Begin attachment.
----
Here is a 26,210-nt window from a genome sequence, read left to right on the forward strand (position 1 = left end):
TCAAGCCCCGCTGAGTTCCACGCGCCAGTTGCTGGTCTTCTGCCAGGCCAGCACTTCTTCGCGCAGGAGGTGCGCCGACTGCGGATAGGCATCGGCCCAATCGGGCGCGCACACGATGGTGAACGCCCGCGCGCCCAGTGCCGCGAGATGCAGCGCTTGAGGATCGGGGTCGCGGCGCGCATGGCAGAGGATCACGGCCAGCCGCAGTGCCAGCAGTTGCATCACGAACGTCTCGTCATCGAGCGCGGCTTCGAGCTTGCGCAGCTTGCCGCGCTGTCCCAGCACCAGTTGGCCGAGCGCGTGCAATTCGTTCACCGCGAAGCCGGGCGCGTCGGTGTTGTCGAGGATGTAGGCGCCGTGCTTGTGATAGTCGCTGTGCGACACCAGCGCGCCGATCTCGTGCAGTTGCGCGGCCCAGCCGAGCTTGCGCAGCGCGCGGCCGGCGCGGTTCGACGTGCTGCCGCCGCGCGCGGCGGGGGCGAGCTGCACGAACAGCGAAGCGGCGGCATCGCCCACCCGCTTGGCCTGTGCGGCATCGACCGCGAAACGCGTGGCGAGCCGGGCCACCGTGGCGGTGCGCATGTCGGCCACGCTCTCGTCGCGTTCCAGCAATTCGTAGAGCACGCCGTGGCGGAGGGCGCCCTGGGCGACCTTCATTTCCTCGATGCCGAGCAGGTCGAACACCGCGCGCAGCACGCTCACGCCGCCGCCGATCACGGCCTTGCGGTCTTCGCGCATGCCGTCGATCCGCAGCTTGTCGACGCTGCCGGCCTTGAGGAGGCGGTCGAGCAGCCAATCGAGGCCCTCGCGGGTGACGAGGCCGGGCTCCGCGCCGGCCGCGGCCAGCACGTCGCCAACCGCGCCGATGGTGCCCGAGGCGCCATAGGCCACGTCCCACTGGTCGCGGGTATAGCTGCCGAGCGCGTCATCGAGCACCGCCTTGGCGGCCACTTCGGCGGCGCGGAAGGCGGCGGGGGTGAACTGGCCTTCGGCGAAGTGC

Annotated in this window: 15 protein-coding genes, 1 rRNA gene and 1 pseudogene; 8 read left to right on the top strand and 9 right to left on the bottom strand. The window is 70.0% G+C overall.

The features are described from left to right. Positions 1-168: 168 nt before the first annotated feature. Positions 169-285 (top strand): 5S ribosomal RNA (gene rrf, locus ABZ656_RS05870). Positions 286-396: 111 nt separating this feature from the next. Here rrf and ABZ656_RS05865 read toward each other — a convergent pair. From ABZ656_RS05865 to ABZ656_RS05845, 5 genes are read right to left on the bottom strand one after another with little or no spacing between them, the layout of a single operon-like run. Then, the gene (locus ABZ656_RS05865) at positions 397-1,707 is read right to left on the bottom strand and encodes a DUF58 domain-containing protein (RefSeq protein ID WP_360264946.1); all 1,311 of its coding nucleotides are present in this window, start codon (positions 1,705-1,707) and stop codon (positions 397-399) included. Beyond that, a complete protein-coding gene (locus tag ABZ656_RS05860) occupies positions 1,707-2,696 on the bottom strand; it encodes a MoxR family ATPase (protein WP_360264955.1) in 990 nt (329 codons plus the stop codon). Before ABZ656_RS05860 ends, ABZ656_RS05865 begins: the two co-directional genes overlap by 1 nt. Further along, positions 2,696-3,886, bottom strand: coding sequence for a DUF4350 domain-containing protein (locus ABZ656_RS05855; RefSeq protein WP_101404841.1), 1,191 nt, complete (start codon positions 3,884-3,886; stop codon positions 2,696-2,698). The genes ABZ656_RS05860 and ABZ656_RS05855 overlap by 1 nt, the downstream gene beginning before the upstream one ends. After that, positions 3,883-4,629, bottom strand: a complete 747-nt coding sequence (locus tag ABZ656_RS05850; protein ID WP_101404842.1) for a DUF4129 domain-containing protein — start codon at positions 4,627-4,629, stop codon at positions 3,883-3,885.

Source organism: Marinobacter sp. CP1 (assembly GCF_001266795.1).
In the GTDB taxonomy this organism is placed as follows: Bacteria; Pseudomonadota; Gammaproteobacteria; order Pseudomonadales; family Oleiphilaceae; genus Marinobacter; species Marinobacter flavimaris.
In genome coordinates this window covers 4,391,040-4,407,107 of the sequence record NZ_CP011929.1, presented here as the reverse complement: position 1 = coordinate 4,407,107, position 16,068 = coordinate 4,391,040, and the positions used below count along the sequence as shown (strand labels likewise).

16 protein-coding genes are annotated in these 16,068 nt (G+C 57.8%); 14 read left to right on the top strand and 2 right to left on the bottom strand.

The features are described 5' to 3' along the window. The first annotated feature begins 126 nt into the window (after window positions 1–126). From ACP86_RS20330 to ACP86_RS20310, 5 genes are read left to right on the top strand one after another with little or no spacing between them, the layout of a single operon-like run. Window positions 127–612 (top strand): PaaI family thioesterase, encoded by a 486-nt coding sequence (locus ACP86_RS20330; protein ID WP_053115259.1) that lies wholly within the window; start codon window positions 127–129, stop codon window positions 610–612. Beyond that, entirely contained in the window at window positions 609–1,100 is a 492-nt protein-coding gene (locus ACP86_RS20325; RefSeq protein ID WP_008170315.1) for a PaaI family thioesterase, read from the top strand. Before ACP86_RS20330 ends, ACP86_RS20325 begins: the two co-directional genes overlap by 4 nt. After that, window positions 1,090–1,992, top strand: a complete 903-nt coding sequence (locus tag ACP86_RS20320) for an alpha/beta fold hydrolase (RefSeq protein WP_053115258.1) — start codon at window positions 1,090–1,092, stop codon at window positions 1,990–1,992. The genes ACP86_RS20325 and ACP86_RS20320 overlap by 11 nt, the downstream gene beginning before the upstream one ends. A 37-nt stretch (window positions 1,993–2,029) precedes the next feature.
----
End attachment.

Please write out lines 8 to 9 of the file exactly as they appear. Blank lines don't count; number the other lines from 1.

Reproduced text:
16 protein-coding genes are annotated in these 16,068 nt (G+C 57.8%); 14 read left to right on the top strand and 2 right to left on the bottom strand.

The features are described 5' to 3' along the window. The first annotated feature begins 126 nt into the window (after window positions 1–126). From ACP86_RS20330 to ACP86_RS20310, 5 genes are read left to right on the top strand one after another with little or no spacing between them, the layout of a single operon-like run. Window positions 127–612 (top strand): PaaI family thioesterase, encoded by a 486-nt coding sequence (locus ACP86_RS20330; protein ID WP_053115259.1) that lies wholly within the window; start codon window positions 127–129, stop codon window positions 610–612. Beyond that, entirely contained in the window at window positions 609–1,100 is a 492-nt protein-coding gene (locus ACP86_RS20325; RefSeq protein ID WP_008170315.1) for a PaaI family thioesterase, read from the top strand. Before ACP86_RS20330 ends, ACP86_RS20325 begins: the two co-directional genes overlap by 4 nt. After that, window positions 1,090–1,992, top strand: a complete 903-nt coding sequence (locus tag ACP86_RS20320) for an alpha/beta fold hydrolase (RefSeq protein WP_053115258.1) — start codon at window positions 1,090–1,092, stop codon at window positions 1,990–1,992. The genes ACP86_RS20325 and ACP86_RS20320 overlap by 11 nt, the downstream gene beginning before the upstream one ends. A 37-nt stretch (window positions 1,993–2,029) precedes the next feature.